The Seven Year Itch – “She teases and lures this sucker on – but he is quite happy to be dragged across the living room floor”

That shot. A train whirrs past beneath the vent and wind blows her dress up as she struggles to hold it down. She doesn’t move away from the revealing situation and instead tells he male companion, “isn’t it delicious?”.

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Her white, pleated dress design and platinum blonde hair means that this is Marilyn Monroe. A crowd had gathered, between 52nd and 53rd Street in New York City. Billy Wilder is in production of The Seven Year Itch, and photographer Sam Shaw is snapping the icon of the 1950’s. This became the moment that became a 26ft tall statue by Seward Johnson in Chicago, California and New Jersey, in Forever Marilyn. It is also the unforgettable, definitive portrait of this gorgeous, tragic figure.

But the film is not built around this single scene. It is merely a fleeting moment in the 1955 hit, The Seven Year Itch. A perfect companion to Wilder’s The Apartment, it is set within the hustle and bustle of NYC. Richard Sherman (Tom Ewell) bids adieu to his wife and child, the scamp, as he prepares himself for a summer of working in the hottest month of the year. Unlike the gawking fellow men at Grand Central, Sherman intends to give up smoking and drinking (as the doctors warned him) and, under no circumstances, will he be lured by the foxy young women who still lurk in the city. That is until a girl (Monroe) moves in upstairs. A comedy from the Native American opening sequence, The Seven Year Itch directly comments on that seven-year point in a marriage whereby men are easily drawn to another. Primarily shot within his dinky flat, it is no surprise that this is based on a play penned by George Axelrod. But it is Billy Wilder’s witty direction that cuts away to enhance jokes and winks to the cinema audience throughout. Like The Apartment, Sherman is a bit of a rogue, not unlike Jack Lemmon’s extra-marital-affair facilitator C.C.Baxter. His sleazy efforts to woo Monroe are pitched perfectly. In fact, had Lemmon played the part, he’d have come across as too likable. Richard Sherman, justifying his actions throughout, aspires to be a good man – but he doesn’t have the balls to stick by his guns.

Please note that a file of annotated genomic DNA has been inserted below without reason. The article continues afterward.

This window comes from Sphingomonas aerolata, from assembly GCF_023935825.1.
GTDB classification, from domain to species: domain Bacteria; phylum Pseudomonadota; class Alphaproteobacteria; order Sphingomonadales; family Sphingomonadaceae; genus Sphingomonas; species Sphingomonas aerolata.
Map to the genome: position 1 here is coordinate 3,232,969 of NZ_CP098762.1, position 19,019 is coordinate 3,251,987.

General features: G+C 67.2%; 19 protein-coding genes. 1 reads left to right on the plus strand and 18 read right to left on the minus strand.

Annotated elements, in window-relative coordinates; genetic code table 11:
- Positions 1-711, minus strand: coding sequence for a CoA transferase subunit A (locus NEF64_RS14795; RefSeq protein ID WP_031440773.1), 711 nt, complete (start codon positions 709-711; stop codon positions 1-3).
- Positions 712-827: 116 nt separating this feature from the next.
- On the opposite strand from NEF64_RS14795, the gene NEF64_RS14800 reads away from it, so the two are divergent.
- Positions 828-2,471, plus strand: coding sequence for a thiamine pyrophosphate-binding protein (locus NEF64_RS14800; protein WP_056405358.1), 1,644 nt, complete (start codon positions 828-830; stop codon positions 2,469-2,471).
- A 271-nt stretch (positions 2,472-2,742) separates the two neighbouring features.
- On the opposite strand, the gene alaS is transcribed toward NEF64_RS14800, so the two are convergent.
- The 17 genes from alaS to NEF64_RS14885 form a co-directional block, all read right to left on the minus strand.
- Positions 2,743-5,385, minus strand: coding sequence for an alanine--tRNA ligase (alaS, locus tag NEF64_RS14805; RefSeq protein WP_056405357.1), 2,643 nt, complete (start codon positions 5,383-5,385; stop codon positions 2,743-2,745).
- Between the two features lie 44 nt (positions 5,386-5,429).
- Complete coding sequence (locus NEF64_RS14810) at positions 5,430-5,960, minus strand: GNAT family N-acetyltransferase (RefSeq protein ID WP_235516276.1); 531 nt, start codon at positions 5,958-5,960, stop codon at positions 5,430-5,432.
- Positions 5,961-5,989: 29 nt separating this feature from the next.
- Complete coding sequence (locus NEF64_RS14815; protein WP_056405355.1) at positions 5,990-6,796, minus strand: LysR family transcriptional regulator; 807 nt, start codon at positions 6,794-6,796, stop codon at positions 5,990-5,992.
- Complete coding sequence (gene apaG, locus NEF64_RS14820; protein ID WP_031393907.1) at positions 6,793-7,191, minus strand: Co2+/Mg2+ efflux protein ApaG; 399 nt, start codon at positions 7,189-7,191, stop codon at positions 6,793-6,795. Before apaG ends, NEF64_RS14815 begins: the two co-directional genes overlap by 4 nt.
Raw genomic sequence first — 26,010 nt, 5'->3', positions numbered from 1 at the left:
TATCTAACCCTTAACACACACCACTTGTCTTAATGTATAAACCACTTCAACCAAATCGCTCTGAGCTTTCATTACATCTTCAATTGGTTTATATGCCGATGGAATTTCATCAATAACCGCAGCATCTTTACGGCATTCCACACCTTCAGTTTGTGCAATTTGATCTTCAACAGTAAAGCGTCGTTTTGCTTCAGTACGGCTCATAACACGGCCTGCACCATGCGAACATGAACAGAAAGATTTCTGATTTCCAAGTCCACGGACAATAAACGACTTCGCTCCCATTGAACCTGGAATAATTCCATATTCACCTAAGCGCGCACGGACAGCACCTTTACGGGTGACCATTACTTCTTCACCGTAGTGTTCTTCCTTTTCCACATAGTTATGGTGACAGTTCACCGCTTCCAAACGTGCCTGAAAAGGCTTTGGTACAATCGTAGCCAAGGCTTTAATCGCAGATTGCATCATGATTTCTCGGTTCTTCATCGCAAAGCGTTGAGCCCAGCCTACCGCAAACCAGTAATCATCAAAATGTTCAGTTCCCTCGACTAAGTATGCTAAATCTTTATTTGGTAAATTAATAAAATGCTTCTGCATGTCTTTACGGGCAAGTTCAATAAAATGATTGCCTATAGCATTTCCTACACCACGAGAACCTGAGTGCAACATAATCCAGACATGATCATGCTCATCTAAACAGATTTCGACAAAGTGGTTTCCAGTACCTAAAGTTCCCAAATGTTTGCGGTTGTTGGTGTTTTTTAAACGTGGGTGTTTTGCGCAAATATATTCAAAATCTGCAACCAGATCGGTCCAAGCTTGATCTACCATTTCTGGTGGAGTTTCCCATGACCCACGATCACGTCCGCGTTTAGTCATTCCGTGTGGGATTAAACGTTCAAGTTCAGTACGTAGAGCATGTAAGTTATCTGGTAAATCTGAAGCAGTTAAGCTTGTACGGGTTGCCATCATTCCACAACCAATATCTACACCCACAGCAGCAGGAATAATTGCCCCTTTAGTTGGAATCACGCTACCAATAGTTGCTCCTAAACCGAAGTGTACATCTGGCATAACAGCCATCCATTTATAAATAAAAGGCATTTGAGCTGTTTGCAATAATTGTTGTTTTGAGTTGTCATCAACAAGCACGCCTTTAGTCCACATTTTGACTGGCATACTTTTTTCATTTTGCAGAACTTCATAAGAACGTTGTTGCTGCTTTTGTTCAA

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This is what makes The Seven Year Itch so intriguing. Every character is a fascinating mess of conflicting characteristics. Monroe’s ditzy blonde melts our hearts, but she hints at a knowing awareness of her actions. She teases and lures this sucker on – but he is quite happy to be dragged across the living room floor. After those opening moments, as Sherman bids farewell to his family, we rarely see his wife (except in imaginary dreams, conversations and a brief phone call) so her decision to leave the city may be because of his clear wandering eyes. I feel assured that, though his constant paranoia and worry may be relatable, he doesn’t come across as the strongest husband or most supportive of fathers. His constant whining seems to postpone his posting of a paddle from the very start of the film.

But the casting of Monroe is inspired. She knocks your socks off. Her cute coquettishness is endlessly fascinating, and her faux naivety makes you putty in her hands. When she’s not on-screen, we miss her. When she is on-screen, we know exactly how Sherman feels. It’s a simple concept – the young broad seducing the married man. But the subtle characteristics and games played by these two key roles are what humanise them – and make us recognise them.

It’s not as complex as Wilder’s Monroe masterpiece, Some Like it Hot. And it doesn’t share the same adorable nature of the forever-lonely lead in The Apartment, but this is one to watch. It’s cheeky and telling. It’s back-to-back jokes with a sure talking-point to begin when the credits close. The Seven Year Itch is a re-watchable classic, and one of the most important roles in Monroe’s career.

This was originally written for Flickering Myth on 30th June 2015

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